Film reviews and more since 2009

Lyle, Lyle, Crocodile (2022) review

Dir. Will Speck and Josh Gordon

By: Steve Pulaski

Rating: ★★½

Lyle, Lyle, Crocodile is based off the 1965 children’s book by Bernard Waber. I can’t explain why, but I felt a fledgling limerick come to mind while watching it this afternoon. Allow me to summarize the film as succinctly as I can, while attempting to do the storied poetic form justice:

Lyle, Lyle, Crocodile goes on for a while.
At times, its length is a trial.
But with its energy high, and the croc a cute guy,
you might find the film somewhat worthwhile.

Shawn Mendes’ pipes are a blast.
The concept is embraced by the cast.
Bardem breaks a sweat, Wu woos, you can bet,
and in the end, that’s all you can ask.

Lyle, Lyle, Crocodile is a far-cry from Paddington, the series it’s trying to emulate. It lacks both the silly sophistication and authentic whimsy of that franchise. Let’s be honest, too: having teen popstar Shawn Mendes voice the belting crocodile is a move that feels every bit as corporate as a suit-and-tie, closed-door boardroom meeting. Mendes is responsible for a lot of songs you hear on the loudspeaker at Kohl’s or firmly stuck in rotation on your region’s CHR radio station. It’s inoffensive stuff, but you struggle to remember the song titles (I play his music on the radio on a daily basis and even I struggle to name more than “There’s Nothing Holding Me Back”).

Mendes voices the titular Lyle, a magical croc who can’t talk, but can sing beautifully. It’s Hector P. Valenti (Javier Bardem), a charismatic magician, who finds him at an exotic animals shop following a failed audition for a TV talent show. In that moment, Hector meets his muse/sidekick and Lyle finds his home.

Hector sees dollar signs and stardom in Lyle’s cute sneezes and reedy voice. Once he’s fully grown, Hector takes him on a headlining tour. However, as soon as the curtain rises for their first duet performance, Lyle is paralyzed with stage-fright; the two are laughed off in ignominious fashion. Fast-forward almost two years, and the Primm family — comprised of Katie (Constance Wu), a cookbook writer; Joseph (Scoot McNairy), a math teacher; and their nervous, lonely son Josh (Winslow Fegley) — move into Valenti’s old Manhattan brownstone, where Lyle still resides in the attic. It’s Josh who first discovers and befriends the croc, but in no time, all three members of this nuclear family realize that a scaly beast who can perfectly make both Top 40 tunes and Elton John classics sound buttery is just what they needed in their stuck-in-neutral lives.

Their only obstacle is Mr. Grumps (Brett Gelman), the miserable narc who lives downstairs with his snippy Persian cat, Loretta. Grumps makes the Primms well aware he has lawyers on speed-dial should he hear even slightly loud footsteps from above.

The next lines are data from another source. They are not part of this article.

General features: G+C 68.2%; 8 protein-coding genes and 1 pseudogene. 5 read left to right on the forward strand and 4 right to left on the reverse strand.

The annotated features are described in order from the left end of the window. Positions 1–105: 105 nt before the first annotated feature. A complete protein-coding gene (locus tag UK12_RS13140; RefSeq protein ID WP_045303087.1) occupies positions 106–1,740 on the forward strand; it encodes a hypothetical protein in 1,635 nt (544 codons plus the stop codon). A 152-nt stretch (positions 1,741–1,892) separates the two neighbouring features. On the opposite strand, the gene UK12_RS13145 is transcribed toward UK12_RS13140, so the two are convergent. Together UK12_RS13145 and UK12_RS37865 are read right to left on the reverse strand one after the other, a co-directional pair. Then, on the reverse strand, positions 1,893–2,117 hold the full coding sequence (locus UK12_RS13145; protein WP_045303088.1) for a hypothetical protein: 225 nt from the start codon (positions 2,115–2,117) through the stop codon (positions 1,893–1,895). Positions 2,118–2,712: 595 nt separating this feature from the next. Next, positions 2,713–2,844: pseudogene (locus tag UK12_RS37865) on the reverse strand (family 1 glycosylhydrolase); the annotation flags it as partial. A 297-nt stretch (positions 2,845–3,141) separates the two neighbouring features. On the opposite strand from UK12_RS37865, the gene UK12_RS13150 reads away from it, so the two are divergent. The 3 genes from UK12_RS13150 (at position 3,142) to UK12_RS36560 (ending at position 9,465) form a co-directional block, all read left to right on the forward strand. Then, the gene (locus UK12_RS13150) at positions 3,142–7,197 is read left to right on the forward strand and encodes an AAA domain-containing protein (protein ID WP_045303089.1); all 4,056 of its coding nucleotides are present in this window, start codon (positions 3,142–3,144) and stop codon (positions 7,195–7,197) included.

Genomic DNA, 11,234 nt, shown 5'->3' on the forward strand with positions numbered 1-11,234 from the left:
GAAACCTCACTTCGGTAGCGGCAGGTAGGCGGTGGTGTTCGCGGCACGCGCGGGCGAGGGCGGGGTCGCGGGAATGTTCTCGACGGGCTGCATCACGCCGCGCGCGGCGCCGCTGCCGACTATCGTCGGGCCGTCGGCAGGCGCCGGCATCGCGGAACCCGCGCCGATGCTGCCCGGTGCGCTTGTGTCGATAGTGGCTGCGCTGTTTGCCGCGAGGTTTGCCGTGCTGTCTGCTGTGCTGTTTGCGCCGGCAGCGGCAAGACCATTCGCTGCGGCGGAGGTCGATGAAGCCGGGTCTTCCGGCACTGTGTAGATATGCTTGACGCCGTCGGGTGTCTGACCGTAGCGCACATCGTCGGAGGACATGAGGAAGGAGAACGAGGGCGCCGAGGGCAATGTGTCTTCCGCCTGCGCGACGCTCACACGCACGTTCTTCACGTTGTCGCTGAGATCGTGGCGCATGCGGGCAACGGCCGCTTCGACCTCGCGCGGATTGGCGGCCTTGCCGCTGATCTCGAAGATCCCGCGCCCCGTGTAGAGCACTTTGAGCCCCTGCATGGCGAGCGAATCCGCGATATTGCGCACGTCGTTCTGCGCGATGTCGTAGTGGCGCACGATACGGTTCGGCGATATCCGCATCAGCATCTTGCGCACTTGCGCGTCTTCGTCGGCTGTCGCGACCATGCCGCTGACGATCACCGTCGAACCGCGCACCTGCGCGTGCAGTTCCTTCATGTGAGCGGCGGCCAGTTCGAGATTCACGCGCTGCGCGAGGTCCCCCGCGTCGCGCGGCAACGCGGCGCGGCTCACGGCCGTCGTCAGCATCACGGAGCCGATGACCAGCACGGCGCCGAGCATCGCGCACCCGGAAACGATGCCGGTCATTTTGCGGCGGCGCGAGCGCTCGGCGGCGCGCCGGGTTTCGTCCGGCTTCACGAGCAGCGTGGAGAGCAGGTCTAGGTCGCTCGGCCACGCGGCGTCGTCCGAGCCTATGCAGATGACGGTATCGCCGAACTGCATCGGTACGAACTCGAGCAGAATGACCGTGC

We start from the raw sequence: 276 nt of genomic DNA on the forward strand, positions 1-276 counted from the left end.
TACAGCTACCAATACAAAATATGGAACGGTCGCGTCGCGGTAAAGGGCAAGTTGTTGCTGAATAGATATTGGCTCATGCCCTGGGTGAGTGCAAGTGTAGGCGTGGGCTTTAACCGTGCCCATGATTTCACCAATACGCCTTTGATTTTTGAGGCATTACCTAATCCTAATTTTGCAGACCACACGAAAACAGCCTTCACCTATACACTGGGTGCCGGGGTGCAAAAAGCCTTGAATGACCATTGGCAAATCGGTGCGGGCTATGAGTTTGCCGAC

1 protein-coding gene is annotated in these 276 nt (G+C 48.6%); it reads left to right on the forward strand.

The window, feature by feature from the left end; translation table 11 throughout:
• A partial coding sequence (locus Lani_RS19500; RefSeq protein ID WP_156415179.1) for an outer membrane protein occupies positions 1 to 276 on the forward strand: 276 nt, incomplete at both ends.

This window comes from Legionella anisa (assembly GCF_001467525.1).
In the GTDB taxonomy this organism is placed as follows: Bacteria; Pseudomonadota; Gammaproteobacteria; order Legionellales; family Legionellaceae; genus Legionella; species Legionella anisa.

This is material ripe for a smoldering trainwreck. The spirited energy brought forth by the cast saves a lot of it. It’s fair to assume the ordinarily stern, gruff Bardem has never looked more alive on-screen than he has playing an eccentric magician. Bardem throws himself into the role of “The Subpar Showman,” if you will, while Constance Wu brings that effervescent breed of enthusiasm that makes her very presence illuminate the screen. Fegley’s Josh and Lyle have amiable chemistry, which is underscored by an early scene on a rooftop, and later when Wu’s Katie is encouraged by Lyle to break rules and loosen up.

Lyle, Lyle, Crocodile has a lot in common with Clifford the Big Red Dog — the main comparison being this is material born and bred for animation as opposed to a hybrid of reality and CGI. Given the track record of the genre, anything more than mediocre is something of an accomplishment. But Lyle, Lyle, Crocodile is comfort food for the soul; light on its feet and primed to at least satisfy the youngsters, as the film’s concept has unexpectedly aged well enough to stay adjacent to the TikTok era in which we live.

NOTE: Lyle, Lyle, Crocodile is now playing exclusively in theaters.

Starring: Javier Bardem, Winslow Fegley, Constance Wu, Scoot McNairy, Brett Gelman, and Lyric Hurd. Voiced by: Shawn Mendes. Directed by: Will Speck and Josh Gordon.

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About Steve Pulaski

Steve Pulaski has been reviewing movies since 2009 for a barrage of different outlets. He graduated North Central College in 2018 and currently works as an on-air radio personality. He also hosts a weekly movie podcast called "Sleepless with Steve," dedicated to film and the film industry, on his YouTube channel. In addition to writing, he's a die-hard Chicago Bears fan and has two cats, appropriately named Siskel and Ebert!

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